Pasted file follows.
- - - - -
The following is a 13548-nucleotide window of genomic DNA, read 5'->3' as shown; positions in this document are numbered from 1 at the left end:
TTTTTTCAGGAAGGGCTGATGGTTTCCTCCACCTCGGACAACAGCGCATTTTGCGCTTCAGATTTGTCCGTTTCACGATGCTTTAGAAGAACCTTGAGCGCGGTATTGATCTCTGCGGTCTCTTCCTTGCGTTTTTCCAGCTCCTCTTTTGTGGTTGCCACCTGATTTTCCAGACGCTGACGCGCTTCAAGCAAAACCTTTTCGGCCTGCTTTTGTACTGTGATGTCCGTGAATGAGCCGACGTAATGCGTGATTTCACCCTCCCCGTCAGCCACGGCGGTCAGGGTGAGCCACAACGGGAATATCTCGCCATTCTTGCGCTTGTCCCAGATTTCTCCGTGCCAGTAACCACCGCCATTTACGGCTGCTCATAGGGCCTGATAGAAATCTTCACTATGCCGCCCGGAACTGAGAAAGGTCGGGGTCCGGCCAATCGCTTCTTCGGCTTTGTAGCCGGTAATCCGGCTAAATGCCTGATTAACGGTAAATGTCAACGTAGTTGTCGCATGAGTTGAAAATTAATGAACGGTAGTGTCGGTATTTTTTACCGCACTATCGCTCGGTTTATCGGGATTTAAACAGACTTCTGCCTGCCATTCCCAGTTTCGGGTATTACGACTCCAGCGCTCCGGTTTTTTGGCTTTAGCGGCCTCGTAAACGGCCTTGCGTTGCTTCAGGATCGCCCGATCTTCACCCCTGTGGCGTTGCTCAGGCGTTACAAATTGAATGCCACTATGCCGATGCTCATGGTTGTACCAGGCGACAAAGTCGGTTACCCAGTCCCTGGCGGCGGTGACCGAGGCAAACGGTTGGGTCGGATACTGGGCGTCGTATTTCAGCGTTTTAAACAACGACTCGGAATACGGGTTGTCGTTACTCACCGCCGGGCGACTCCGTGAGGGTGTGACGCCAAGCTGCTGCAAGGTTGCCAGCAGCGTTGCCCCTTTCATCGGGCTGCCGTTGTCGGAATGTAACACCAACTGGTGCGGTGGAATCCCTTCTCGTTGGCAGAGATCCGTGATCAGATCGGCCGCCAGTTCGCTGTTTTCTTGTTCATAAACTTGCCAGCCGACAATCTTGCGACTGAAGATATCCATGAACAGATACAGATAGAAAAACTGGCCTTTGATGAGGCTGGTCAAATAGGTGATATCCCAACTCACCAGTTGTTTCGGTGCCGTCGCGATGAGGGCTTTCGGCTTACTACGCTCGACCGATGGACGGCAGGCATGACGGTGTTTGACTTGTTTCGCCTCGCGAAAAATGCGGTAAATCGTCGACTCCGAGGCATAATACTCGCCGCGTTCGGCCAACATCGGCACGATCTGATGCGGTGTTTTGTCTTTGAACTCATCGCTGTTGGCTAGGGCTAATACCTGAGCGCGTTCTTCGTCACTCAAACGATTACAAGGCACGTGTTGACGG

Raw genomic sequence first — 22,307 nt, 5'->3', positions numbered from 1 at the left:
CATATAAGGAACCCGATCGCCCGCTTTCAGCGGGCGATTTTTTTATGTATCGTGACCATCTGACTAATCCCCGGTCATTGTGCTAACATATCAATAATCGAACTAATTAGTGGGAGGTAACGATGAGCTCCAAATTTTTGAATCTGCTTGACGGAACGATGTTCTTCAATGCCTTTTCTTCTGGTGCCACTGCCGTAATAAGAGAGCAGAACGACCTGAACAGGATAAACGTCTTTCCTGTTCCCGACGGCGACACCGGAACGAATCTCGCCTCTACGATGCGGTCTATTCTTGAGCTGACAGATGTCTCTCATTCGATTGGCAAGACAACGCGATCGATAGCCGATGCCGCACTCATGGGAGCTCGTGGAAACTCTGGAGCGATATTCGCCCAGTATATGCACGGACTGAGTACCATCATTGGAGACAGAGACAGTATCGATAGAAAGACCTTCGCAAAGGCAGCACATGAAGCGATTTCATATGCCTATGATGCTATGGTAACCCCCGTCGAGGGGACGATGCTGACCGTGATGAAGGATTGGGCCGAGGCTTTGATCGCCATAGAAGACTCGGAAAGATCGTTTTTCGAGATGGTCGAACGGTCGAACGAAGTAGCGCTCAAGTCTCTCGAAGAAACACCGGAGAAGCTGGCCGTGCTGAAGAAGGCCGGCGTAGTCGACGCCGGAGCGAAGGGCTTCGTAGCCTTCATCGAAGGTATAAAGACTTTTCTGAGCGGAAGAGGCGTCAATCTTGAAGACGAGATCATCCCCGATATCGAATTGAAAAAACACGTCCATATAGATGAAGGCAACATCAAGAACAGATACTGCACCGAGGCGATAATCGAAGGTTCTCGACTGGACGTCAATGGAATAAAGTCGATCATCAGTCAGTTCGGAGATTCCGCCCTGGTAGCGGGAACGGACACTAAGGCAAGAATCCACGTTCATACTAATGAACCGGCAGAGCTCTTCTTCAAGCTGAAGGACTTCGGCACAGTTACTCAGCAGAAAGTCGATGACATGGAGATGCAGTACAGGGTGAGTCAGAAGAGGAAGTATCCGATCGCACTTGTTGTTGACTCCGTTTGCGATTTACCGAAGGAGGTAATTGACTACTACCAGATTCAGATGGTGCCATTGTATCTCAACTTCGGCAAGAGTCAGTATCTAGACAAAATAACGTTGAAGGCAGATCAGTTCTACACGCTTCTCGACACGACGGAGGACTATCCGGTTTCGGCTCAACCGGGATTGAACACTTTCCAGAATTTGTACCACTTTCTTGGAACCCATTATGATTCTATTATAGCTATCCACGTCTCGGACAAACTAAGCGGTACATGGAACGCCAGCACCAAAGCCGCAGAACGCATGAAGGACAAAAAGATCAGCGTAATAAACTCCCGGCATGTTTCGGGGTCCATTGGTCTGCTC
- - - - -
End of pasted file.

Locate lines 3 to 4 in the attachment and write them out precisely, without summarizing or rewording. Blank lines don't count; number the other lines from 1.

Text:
Raw genomic sequence first — 22,307 nt, 5'->3', positions numbered from 1 at the left:
CATATAAGGAACCCGATCGCCCGCTTTCAGCGGGCGATTTTTTTATGTATCGTGACCATCTGACTAATCCCCGGTCATTGTGCTAACATATCAATAATCGAACTAATTAGTGGGAGGTAACGATGAGCTCCAAATTTTTGAATCTGCTTGACGGAACGATGTTCTTCAATGCCTTTTCTTCTGGTGCCACTGCCGTAATAAGAGAGCAGAACGACCTGAACAGGATAAACGTCTTTCCTGTTCCCGACGGCGACACCGGAACGAATCTCGCCTCTACGATGCGGTCTATTCTTGAGCTGACAGATGTCTCTCATTCGATTGGCAAGACAACGCGATCGATAGCCGATGCCGCACTCATGGGAGCTCGTGGAAACTCTGGAGCGATATTCGCCCAGTATATGCACGGACTGAGTACCATCATTGGAGACAGAGACAGTATCGATAGAAAGACCTTCGCAAAGGCAGCACATGAAGCGATTTCATATGCCTATGATGCTATGGTAACCCCCGTCGAGGGGACGATGCTGACCGTGATGAAGGATTGGGCCGAGGCTTTGATCGCCATAGAAGACTCGGAAAGATCGTTTTTCGAGATGGTCGAACGGTCGAACGAAGTAGCGCTCAAGTCTCTCGAAGAAACACCGGAGAAGCTGGCCGTGCTGAAGAAGGCCGGCGTAGTCGACGCCGGAGCGAAGGGCTTCGTAGCCTTCATCGAAGGTATAAAGACTTTTCTGAGCGGAAGAGGCGTCAATCTTGAAGACGAGATCATCCCCGATATCGAATTGAAAAAACACGTCCATATAGATGAAGGCAACATCAAGAACAGATACTGCACCGAGGCGATAATCGAAGGTTCTCGACTGGACGTCAATGGAATAAAGTCGATCATCAGTCAGTTCGGAGATTCCGCCCTGGTAGCGGGAACGGACACTAAGGCAAGAATCCACGTTCATACTAATGAACCGGCAGAGCTCTTCTTCAAGCTGAAGGACTTCGGCACAGTTACTCAGCAGAAAGTCGATGACATGGAGATGCAGTACAGGGTGAGTCAGAAGAGGAAGTATCCGATCGCACTTGTTGTTGACTCCGTTTGCGATTTACCGAAGGAGGTAATTGACTACTACCAGATTCAGATGGTGCCATTGTATCTCAACTTCGGCAAGAGTCAGTATCTAGACAAAATAACGTTGAAGGCAGATCAGTTCTACACGCTTCTCGACACGACGGAGGACTATCCGGTTTCGGCTCAACCGGGATTGAACACTTTCCAGAATTTGTACCACTTTCTTGGAACCCATTATGATTCTATTATAGCTATCCACGTCTCGGACAAACTAAGCGGTACATGGAACGCCAGCACCAAAGCCGCAGAACGCATGAAGGACAAAAAGATCAGCGTAATAAACTCCCGGCATGTTTCGGGGTCCATTGGTCTGCTC